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Declaring an end to "mindless austerity," President Barack Obama called for a surge in government spending Thursday and asked Congress to throw out the sweeping budget cuts both parties agreed to four years ago when deficits were spiraling out of control.

Obama's proposed $74 billion in added spending — about 7 percent — would be divided about evenly between defense programs and the domestic side of the budget. Although he's sought before to reverse the "sequester" spending cuts, Obama's pitch in this year's budget comes with the added oomph of an improving economy and big recent declines in federal deficits.

In remarks in Philadelphia, Obama told House Democrats gathered for their annual retreat: "We need to stand up and go on the offensive and not be defensive about what we believe in." He mocked Republicans for their leaders' newfound interest in poverty and the middle class, questioning whether they would back it up with substance when it mattered.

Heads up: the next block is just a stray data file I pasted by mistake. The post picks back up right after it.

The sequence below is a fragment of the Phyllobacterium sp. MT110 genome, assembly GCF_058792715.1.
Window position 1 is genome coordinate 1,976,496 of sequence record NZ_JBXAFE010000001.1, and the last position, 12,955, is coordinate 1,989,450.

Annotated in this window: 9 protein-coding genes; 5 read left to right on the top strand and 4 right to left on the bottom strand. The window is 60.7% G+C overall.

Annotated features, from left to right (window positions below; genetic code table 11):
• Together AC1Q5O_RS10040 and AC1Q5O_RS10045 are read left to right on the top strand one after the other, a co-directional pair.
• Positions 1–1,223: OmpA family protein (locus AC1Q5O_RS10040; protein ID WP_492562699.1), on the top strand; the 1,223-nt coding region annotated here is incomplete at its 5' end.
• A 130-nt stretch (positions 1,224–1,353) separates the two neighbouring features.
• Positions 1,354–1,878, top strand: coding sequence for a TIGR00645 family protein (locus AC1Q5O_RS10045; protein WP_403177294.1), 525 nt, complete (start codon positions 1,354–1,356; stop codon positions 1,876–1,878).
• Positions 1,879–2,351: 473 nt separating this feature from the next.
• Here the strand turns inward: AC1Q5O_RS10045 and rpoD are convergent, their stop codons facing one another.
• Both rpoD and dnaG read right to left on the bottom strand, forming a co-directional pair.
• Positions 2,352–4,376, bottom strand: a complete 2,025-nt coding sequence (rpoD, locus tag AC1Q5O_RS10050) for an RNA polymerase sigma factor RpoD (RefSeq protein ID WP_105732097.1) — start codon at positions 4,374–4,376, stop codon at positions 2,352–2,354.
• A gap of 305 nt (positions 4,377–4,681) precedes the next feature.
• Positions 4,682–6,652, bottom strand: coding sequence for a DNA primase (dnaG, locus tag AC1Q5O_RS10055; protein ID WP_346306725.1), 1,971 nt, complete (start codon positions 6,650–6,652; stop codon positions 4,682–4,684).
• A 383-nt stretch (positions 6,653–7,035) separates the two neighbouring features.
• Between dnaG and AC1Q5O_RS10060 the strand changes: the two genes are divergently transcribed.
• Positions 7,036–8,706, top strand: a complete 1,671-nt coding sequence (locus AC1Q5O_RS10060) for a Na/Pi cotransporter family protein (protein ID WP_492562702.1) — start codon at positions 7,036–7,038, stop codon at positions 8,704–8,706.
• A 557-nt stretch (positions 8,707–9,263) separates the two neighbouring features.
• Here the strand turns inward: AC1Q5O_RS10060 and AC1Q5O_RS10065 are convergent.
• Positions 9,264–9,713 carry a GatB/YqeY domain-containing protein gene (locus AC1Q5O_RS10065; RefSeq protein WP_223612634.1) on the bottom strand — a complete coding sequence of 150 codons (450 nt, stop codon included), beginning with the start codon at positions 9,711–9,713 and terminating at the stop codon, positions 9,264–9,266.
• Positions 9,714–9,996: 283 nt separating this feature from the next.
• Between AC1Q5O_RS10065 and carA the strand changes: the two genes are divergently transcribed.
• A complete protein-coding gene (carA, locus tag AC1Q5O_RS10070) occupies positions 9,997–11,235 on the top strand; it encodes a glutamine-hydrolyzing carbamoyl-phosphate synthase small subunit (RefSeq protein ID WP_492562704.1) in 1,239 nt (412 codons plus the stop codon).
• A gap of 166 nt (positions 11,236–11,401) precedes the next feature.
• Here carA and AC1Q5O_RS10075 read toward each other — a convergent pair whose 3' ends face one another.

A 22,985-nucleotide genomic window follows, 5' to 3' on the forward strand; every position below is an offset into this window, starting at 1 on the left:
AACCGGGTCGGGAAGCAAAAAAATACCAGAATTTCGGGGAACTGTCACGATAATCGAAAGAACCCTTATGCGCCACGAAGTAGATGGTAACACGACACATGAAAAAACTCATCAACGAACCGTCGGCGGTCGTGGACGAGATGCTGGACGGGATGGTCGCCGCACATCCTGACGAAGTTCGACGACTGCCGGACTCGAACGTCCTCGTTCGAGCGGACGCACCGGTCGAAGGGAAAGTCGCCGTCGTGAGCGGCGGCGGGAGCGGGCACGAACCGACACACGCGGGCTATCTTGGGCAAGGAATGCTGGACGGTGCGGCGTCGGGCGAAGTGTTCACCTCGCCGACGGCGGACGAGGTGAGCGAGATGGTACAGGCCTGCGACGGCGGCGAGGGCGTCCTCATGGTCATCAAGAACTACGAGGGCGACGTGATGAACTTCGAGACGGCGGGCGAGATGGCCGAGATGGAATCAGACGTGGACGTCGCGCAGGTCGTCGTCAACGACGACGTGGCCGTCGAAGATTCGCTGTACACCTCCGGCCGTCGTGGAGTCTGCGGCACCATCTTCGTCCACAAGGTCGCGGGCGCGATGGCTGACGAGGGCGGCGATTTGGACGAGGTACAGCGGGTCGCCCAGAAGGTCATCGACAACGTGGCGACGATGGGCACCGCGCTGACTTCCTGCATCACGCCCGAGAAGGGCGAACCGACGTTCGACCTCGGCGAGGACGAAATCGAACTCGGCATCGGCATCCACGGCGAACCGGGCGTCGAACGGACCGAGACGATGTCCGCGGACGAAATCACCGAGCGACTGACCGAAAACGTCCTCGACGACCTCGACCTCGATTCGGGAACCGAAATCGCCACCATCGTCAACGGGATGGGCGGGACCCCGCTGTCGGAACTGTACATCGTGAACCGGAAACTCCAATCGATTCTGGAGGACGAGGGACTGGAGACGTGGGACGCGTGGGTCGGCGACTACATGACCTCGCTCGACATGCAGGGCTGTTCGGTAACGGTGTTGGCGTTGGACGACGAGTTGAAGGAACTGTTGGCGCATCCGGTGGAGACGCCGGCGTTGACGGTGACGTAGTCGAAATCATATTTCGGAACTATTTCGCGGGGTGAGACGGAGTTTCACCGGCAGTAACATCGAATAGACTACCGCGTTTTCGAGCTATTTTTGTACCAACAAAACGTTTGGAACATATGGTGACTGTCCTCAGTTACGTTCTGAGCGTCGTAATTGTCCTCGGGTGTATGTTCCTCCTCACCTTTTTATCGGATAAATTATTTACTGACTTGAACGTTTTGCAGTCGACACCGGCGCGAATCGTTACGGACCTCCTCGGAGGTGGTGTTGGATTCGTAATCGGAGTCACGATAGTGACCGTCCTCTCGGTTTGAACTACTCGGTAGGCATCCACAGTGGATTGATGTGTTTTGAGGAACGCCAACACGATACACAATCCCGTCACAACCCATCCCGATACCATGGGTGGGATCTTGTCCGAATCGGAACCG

Republicans promise to produce a balanced budget blueprint this spring even as they worry about Pentagon spending. The Senate's No. 2 Republican, John Cornyn of Texas, dismissed the Obama proposals as "happy talk," while Sen. Pat Toomey of Pennsylvania chided the president for "abandoning spending discipline."

IMAGE: President Barack Obama speaks Thursday in Philadelphia
President Barack Obama addresses House Democrats on Thursday in Philadelphia.Tom Gralish / AP



— The Associated Press